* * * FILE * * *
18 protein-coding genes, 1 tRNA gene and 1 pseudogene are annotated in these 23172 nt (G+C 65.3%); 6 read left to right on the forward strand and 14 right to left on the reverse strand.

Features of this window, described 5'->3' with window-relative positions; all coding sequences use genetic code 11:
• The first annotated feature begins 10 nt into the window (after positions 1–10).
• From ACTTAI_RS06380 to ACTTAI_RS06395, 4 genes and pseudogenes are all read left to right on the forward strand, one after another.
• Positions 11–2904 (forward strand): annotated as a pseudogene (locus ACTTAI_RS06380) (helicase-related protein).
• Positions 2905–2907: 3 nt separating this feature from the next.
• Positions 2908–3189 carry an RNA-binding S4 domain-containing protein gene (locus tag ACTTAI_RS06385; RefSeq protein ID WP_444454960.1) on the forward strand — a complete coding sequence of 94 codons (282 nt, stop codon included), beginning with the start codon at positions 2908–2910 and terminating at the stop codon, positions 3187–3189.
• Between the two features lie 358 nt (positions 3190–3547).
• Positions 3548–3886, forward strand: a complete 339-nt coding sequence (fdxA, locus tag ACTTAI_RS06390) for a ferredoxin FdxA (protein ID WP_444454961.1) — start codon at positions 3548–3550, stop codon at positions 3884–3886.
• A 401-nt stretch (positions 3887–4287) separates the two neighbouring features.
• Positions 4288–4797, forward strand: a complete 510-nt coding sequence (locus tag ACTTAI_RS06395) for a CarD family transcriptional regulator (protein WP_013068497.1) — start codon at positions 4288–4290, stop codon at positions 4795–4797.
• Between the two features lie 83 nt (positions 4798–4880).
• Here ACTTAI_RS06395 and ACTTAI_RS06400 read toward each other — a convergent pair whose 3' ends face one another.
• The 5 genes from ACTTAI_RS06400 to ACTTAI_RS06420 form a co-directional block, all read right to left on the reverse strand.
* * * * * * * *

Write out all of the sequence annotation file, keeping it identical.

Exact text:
18 protein-coding genes, 1 tRNA gene and 1 pseudogene are annotated in these 23172 nt (G+C 65.3%); 6 read left to right on the forward strand and 14 right to left on the reverse strand.

Features of this window, described 5'->3' with window-relative positions; all coding sequences use genetic code 11:
• The first annotated feature begins 10 nt into the window (after positions 1–10).
• From ACTTAI_RS06380 to ACTTAI_RS06395, 4 genes and pseudogenes are all read left to right on the forward strand, one after another.
• Positions 11–2904 (forward strand): annotated as a pseudogene (locus ACTTAI_RS06380) (helicase-related protein).
• Positions 2905–2907: 3 nt separating this feature from the next.
• Positions 2908–3189 carry an RNA-binding S4 domain-containing protein gene (locus tag ACTTAI_RS06385; RefSeq protein ID WP_444454960.1) on the forward strand — a complete coding sequence of 94 codons (282 nt, stop codon included), beginning with the start codon at positions 2908–2910 and terminating at the stop codon, positions 3187–3189.
• Between the two features lie 358 nt (positions 3190–3547).
• Positions 3548–3886, forward strand: a complete 339-nt coding sequence (fdxA, locus tag ACTTAI_RS06390) for a ferredoxin FdxA (protein ID WP_444454961.1) — start codon at positions 3548–3550, stop codon at positions 3884–3886.
• A 401-nt stretch (positions 3887–4287) separates the two neighbouring features.
• Positions 4288–4797, forward strand: a complete 510-nt coding sequence (locus tag ACTTAI_RS06395) for a CarD family transcriptional regulator (protein WP_013068497.1) — start codon at positions 4288–4290, stop codon at positions 4795–4797.
• Between the two features lie 83 nt (positions 4798–4880).
• Here ACTTAI_RS06395 and ACTTAI_RS06400 read toward each other — a convergent pair whose 3' ends face one another.
• The 5 genes from ACTTAI_RS06400 to ACTTAI_RS06420 form a co-directional block, all read right to left on the reverse strand.